This is largely Avner’s film, as he is the team leader, and the one man whose family is given screen time. Perhaps the “wife and child back home” is a nod to convention, but it never becomes a distraction. Avner might feel as if he’s losing touch with his real self, but he genuinely believes his actions will ensure a better future for his loved ones, as well as for Israel. The assembled team includes the expected folks — bomb maker, the “documents guy”, the trigger man, etc. — but the focus is less on their personalities than their contributions to the cause. It could be argued that characterization takes a backseat to action in this regard, but in this case, the story is actually enhanced by the decision. There’s a certain perverse thrill, of course, to peeking behind the curtain and watching experts carry out their craft, and even when it’s assassination, the excitement remains. We genuinely want to know how these murders are being carried out, regardless of our position on the matter. In this sense, I was reminded of The French Connection; where we went along on the stakeouts, the surveillance, and the phone calls because it is safe for us to do so. We don’t want to get our own hands dirty, but we won’t interfere with their work. And it’s all quite matter-of-fact, without cheap sensationalism. As such, Spielberg takes our desire to see bad guys punished and puts it back in our laps. We are not amused.
In addition to the identities provided by Israeli intelligence, Avner and his men are fed important information by a hired gun, Louis, played by Mathieu Amalric (who just happens to be a dead ringer for Roman Polanski). Louis sells Avner names and locations for hundreds of thousands of dollars, but insists that no governments be involved. Having no real ideology, he sells to enemies of each other, doubles back, and betrays those same folks again and again. It’s all about the cash, of course, and he’d rather not hear about politics and causes. Because of Louis’ involvement, a dash of James Bond enters the film, as we wonder who’s fooling whom, and what might turn up next. Can Louis be trusted? Was that incident a CIA ploy? What’s that KGB agent doing there? It’s all very hush-hush and old school spy stuff, and I’ll admit to finding it all fascinating. It reeked of 70s paranoia, and even the characters get in on the act, as Avner tears apart his room like Harry Caul from The Conversation. It’s like the liar who won’t trust anyone else. At one point, Louis suspects Avner of having government ties, so he takes him to his father’s grand estate for a conversation. The scene might be viewed as unnecessary, but I was quite taken with it. The man, known as Papa (Michael Lonsdale), harbors a will of steel, but he’s so gracious that we can almost forgive his soulless profession. Here is a man, after all, who supplies the sort of information that gets people killed, but he seems so comfortable cooking a large meal that he comes across as harmless. It’s also important to see that those who remain instrumental in world politics and intrigue are not only the ones who insist on “detachment”, but can — and do — live comfortably while others risk life and limb. They are sick, amoral opportunists, but somehow, our world could not function without them.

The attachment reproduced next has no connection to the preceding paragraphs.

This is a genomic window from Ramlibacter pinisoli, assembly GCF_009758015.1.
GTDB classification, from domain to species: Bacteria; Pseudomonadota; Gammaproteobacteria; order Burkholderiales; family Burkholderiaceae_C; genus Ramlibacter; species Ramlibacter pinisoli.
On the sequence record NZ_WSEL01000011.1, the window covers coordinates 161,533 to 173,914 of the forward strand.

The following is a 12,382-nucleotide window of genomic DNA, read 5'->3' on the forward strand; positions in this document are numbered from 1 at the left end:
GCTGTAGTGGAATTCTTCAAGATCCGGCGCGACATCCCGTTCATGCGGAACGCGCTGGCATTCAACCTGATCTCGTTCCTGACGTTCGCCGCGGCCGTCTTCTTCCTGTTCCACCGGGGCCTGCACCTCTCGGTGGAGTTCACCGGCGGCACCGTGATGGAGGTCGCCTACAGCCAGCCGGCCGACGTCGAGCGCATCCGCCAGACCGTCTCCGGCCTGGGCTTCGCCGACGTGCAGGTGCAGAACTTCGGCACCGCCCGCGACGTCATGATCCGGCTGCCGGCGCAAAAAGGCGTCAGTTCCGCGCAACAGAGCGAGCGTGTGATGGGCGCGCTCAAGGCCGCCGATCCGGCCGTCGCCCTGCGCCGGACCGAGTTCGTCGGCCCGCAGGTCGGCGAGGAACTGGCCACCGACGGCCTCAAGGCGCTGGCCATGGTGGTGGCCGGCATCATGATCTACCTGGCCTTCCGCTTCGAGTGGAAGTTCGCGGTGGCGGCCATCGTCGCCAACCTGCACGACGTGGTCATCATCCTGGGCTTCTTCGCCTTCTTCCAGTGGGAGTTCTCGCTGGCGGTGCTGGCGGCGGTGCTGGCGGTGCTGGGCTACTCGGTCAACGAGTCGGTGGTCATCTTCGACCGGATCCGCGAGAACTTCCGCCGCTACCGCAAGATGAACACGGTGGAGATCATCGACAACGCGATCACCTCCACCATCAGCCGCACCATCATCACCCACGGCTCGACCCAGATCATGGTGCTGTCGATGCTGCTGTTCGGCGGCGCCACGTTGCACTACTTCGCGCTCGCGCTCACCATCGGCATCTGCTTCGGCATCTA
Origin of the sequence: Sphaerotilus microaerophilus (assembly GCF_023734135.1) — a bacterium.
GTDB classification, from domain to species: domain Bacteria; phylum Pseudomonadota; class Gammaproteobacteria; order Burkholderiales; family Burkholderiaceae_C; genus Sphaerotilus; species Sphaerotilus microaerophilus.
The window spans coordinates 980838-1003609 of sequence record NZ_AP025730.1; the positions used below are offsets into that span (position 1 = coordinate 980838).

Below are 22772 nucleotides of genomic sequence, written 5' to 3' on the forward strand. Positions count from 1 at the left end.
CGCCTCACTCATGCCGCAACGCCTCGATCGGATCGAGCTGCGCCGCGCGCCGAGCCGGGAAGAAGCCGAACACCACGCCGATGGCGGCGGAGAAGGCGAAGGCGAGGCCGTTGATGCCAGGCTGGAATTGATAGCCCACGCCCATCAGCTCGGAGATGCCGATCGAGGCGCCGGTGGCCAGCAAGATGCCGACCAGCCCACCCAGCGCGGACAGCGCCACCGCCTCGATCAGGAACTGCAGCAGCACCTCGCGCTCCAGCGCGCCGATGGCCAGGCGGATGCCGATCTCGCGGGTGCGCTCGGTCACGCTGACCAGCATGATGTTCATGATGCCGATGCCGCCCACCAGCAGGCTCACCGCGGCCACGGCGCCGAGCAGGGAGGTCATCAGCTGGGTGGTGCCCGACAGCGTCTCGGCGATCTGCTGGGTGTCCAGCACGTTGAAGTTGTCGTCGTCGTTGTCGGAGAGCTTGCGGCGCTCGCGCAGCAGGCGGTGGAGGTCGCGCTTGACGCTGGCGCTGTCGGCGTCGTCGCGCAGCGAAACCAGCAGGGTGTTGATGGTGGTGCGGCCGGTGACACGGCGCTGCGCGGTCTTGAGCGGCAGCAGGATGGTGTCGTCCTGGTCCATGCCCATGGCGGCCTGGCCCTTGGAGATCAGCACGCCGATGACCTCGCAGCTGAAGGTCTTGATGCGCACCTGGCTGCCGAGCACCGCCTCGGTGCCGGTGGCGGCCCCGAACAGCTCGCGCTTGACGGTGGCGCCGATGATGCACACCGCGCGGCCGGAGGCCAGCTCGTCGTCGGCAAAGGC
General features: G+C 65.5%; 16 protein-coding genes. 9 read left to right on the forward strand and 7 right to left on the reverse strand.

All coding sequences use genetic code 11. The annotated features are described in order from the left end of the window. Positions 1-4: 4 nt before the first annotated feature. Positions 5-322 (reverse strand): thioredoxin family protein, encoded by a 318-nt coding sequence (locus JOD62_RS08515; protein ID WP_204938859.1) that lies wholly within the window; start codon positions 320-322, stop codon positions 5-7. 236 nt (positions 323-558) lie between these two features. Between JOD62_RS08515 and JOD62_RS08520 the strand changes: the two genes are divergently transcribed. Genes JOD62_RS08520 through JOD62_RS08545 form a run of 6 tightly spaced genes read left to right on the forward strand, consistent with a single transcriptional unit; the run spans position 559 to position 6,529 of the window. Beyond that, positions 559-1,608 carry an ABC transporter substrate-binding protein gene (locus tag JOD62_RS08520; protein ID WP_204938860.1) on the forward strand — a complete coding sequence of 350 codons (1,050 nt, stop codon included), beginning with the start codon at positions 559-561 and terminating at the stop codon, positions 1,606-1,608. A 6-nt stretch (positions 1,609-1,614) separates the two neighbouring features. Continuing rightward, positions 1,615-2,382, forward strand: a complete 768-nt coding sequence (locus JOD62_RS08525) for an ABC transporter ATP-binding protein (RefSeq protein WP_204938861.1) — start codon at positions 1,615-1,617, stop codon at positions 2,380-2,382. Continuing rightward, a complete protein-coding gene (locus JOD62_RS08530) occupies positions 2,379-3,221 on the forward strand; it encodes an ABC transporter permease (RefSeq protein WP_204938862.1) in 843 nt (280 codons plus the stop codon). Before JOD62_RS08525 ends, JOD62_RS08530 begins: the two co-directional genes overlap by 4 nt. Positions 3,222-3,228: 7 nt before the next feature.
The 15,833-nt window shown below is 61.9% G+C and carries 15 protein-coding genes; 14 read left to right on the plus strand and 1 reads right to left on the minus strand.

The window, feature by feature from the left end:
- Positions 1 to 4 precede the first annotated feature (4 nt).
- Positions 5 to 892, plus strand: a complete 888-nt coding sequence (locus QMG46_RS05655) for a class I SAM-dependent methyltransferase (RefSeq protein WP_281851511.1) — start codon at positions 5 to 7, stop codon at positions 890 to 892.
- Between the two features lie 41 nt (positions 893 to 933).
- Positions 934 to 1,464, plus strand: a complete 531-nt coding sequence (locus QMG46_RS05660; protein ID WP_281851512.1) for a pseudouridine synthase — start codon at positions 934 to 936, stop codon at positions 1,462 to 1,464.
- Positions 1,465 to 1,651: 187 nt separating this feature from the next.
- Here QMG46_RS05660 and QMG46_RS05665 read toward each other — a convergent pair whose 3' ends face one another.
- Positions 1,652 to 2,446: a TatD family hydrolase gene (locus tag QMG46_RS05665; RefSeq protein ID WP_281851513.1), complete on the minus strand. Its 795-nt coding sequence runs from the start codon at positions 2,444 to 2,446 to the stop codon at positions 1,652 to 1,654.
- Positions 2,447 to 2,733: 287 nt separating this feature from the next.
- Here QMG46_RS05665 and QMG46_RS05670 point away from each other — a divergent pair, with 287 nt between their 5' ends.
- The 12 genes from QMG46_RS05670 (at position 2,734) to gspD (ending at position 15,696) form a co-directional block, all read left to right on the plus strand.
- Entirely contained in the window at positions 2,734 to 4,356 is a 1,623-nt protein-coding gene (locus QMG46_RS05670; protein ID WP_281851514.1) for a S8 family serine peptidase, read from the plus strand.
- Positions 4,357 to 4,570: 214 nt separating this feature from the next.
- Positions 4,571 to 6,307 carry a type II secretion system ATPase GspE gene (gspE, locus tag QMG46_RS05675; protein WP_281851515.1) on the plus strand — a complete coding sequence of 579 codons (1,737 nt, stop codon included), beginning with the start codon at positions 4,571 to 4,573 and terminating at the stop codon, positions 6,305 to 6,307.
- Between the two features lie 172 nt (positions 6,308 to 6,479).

The performances are all world class — Geoffrey Rush, Daniel Craig, Ciaran Hinds, Hanns Zischler, among others — and because the film lacks the “epic” feel so often employed by a man known for grand gestures, we can concentrate on the tale and, most importantly, the tiny details that add up to a bold pronouncement. At a time when we seem to get one of two equally insipid schools of thought — cheerleading sadism or mindless, directionless opposition — we at last have cold, defiant reason with which to approach global terrorism. Arabs and Palestinians are certainly not innocent, nor are they animals. Israel, while strong and usually sympathetic, is not blameless. And the United States, well, while we can have noble intentions, imperial hubris continues to be the bane of our existence. No one could possibly come through unscathed, and as Avner cries, “Peace will never come from all this.” Each side remains entrenched, convinced of its own righteousness, and the only direction leads to disaster. In a sense, Spielberg’s Foundation is a testament to such absolutes, and the utter ruin that inevitably results. Simply, this isn’t Spielberg the man, or even Spielberg the Jew; he’s just a human being, trying to see a way out of certain death. None is immediately clear, and his greatest fear remains — that the door might have already been closed.